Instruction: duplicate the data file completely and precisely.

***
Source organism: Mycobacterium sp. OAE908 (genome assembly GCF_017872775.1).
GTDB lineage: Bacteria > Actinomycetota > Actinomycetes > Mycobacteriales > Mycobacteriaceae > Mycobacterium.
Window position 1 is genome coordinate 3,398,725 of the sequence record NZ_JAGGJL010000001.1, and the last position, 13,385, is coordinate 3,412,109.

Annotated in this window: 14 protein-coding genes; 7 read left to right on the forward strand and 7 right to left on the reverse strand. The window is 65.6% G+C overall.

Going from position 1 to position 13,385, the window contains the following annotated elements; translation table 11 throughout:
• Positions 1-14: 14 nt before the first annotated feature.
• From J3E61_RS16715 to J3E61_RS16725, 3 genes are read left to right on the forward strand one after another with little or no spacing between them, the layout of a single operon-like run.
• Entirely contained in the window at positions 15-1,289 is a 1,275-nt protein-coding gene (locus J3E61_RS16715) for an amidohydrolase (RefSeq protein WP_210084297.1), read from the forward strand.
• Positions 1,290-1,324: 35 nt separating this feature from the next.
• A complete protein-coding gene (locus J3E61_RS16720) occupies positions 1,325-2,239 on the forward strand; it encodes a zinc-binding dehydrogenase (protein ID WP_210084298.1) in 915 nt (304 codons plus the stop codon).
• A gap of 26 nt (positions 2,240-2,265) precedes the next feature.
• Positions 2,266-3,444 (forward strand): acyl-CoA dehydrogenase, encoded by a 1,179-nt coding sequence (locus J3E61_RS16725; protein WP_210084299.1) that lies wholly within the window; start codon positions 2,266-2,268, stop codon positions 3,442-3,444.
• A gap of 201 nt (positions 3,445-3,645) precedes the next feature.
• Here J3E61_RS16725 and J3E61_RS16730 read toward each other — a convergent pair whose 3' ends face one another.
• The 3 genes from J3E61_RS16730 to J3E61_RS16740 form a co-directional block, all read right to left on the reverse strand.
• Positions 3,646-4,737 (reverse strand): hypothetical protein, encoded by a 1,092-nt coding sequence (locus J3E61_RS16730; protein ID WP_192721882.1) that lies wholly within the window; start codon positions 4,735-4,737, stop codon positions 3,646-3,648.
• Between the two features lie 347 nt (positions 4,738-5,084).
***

Source organism: Mycobacterium sp. OAE908 (genome assembly GCF_017872775.1).
GTDB lineage: Bacteria > Actinomycetota > Actinomycetes > Mycobacteriales > Mycobacteriaceae > Mycobacterium.
Window position 1 is genome coordinate 3,398,725 of the sequence record NZ_JAGGJL010000001.1, and the last position, 13,385, is coordinate 3,412,109.

Annotated in this window: 14 protein-coding genes; 7 read left to right on the forward strand and 7 right to left on the reverse strand. The window is 65.6% G+C overall.

Going from position 1 to position 13,385, the window contains the following annotated elements; translation table 11 throughout:
• Positions 1-14: 14 nt before the first annotated feature.
• From J3E61_RS16715 to J3E61_RS16725, 3 genes are read left to right on the forward strand one after another with little or no spacing between them, the layout of a single operon-like run.
• Entirely contained in the window at positions 15-1,289 is a 1,275-nt protein-coding gene (locus J3E61_RS16715) for an amidohydrolase (RefSeq protein WP_210084297.1), read from the forward strand.
• Positions 1,290-1,324: 35 nt separating this feature from the next.
• A complete protein-coding gene (locus J3E61_RS16720) occupies positions 1,325-2,239 on the forward strand; it encodes a zinc-binding dehydrogenase (protein ID WP_210084298.1) in 915 nt (304 codons plus the stop codon).
• A gap of 26 nt (positions 2,240-2,265) precedes the next feature.
• Positions 2,266-3,444 (forward strand): acyl-CoA dehydrogenase, encoded by a 1,179-nt coding sequence (locus J3E61_RS16725; protein WP_210084299.1) that lies wholly within the window; start codon positions 2,266-2,268, stop codon positions 3,442-3,444.
• A gap of 201 nt (positions 3,445-3,645) precedes the next feature.
• Here J3E61_RS16725 and J3E61_RS16730 read toward each other — a convergent pair whose 3' ends face one another.
• The 3 genes from J3E61_RS16730 to J3E61_RS16740 form a co-directional block, all read right to left on the reverse strand.
• Positions 3,646-4,737 (reverse strand): hypothetical protein, encoded by a 1,092-nt coding sequence (locus J3E61_RS16730; protein ID WP_192721882.1) that lies wholly within the window; start codon positions 4,735-4,737, stop codon positions 3,646-3,648.
• Between the two features lie 347 nt (positions 4,738-5,084).